Petitioner maintains that the PCR court unreasonably applied Strickland in denying his
claims, and that the testimony of McCroskey and Parnell was essential to his defense of a lawful
citizen’s arrest. Petitioner contends that McCroskey would have corroborated his testimony
about Spruill’s aggressiveness and his explanation that Spruill had no right to regulate the water
tank. Petitioner further argues that Parnell’s testimony would have established that Spruill
admitted petitioner promptly asked his wife to contact law enforcement. Petitioner asserts that
counsel’s reasons for not calling these witnesses were based on mistaken assumptions rather than
legal strategy. I disagree.
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According to the PCR record, trial counsel interviewed McCroskey and determined “on
balance, it would not be beneficial to call him as a witness.” Resp. 129 at 2. Specifically,
McCroskey did not recall conversations as petitioner had reported and had not given petitioner
permission to use the property to the degree petitioner had represented. Resp. Ex. 129 at 2.
Further, counsel explained that Spruill’s lack of authority over the water would not have excused
petitioner’s alleged actions, and previous conversations between McCroskey and petitioner
would have had no relevance to petitioner’s citizen’s arrest defense. Resp. 129. Likewise,
counsel decided against calling Parnell as a witness because Parnell would have been required to
disclose his investigative reports and could have brought in “very damaging evidence.” Resp. Ex.
129 at 2.
Significantly, counsel did not fail to interview these witnesses or to consider their
testimony; instead, counsel determined that their testimony would not benefit petitioner’s case.
Given this record, counsel exercised professional judgment in deciding not to call McCroskey
and Parnell, and the PCR court was not unreasonable in finding no deficient performance. See
Ayala v. Chappell, 829 F.3d 1081, 1104-06 (9th Cir. 2016) (finding no ineffective assistance
where counsel decided against calling gang-affiliated witnesses, consistent with a “no-gang”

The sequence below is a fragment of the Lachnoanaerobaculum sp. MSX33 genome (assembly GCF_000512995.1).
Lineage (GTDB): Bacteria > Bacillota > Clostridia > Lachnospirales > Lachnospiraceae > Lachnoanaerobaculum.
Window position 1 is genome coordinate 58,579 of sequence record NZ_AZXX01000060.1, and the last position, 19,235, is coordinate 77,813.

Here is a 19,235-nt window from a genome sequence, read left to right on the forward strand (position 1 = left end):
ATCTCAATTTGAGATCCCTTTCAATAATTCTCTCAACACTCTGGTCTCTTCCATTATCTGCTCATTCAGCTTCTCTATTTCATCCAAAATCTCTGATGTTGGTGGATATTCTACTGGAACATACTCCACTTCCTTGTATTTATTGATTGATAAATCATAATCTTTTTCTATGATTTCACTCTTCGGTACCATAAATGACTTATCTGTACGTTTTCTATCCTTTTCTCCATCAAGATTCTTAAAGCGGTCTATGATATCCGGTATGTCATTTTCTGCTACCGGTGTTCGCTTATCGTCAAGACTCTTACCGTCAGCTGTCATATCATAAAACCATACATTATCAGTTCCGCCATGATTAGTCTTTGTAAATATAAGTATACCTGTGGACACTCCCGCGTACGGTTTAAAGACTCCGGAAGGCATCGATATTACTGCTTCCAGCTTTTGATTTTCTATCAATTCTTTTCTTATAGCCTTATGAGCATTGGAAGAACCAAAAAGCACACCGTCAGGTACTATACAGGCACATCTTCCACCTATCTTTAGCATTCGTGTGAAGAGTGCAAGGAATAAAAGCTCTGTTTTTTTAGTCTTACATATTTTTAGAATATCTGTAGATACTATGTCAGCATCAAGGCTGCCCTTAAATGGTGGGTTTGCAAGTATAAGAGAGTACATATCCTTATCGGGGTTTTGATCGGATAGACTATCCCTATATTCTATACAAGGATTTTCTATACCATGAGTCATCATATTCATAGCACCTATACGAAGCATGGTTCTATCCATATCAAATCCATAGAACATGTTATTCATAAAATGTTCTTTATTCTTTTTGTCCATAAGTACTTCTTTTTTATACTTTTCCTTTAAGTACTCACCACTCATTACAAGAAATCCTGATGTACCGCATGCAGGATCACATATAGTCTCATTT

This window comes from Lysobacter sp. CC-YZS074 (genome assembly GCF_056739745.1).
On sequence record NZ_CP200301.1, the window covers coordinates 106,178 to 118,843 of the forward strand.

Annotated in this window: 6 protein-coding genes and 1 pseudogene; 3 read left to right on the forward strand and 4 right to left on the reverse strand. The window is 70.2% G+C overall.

defense strategy); Davis v. Woodford, 384 F.3d 628, 650 (9th Cir. 2004) (finding no ineffective
assistance for failing to call mitigation witnesses where testimony would have been negative or
Furthermore, the record does not establish prejudice arising from the alleged failure to
call McCroskey or Parnell, particularly in light of the evidence against petitioner. Strickland, 466
U.S. at 695 (to establish prejudice, petitioner must show a reasonable probability that, in the
absence of counsel’s failure, the fact-finder would have had a reasonable doubt as to guilt).
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Petitioner admitted that he tied up Spruill, hit him numerous times, fired a gun within 10 feet of
his head, and prevented him from leaving petitioner’s camp. Petitioner also admitted that he did
not call the police until the day after the incident because he assumed McCroskey would inform
police of the incident. In light of this evidence, McCroskey’s opinion of Spruill or Spruill’s lack
of authority to dictate use of the spring water would have had no bearing on the lawfulness of
petitioner’s actions. Similarly, Parnell’s testimony would have been cumulative of testimony
from a neighbor and Schneiderhan that petitioner asked his wife to call for assistance shortly
after the incident. Tr. 240-42, 276, 280. Parnell’s testimony would not have added much, if
anything, to petitioner’s defense. Accordingly, the PCR court reasonably found no prejudice
arising from counsel’s failure to call McCroskey or Parnell.
In sum, petitioner fails to establish that the PCR court’s decision was contrary to or an
unreasonable application of clearly established federal law, and petitioner’s claim of ineffective
assistance of trial counsel is denied.
Petitioner’s Petition for Writ of Habeas Corpus (#2) is DENIED and this case is
DISMISSED. A Certificate of Appealability is denied on the basis that petitioner has not made a
substantial showing of the denial of a constitutional right pursuant to 28 U.S.C. § 2253(c)(2).
IT IS SO ORDERED.
DATED this 15th day of February, 2017.
United States District Judge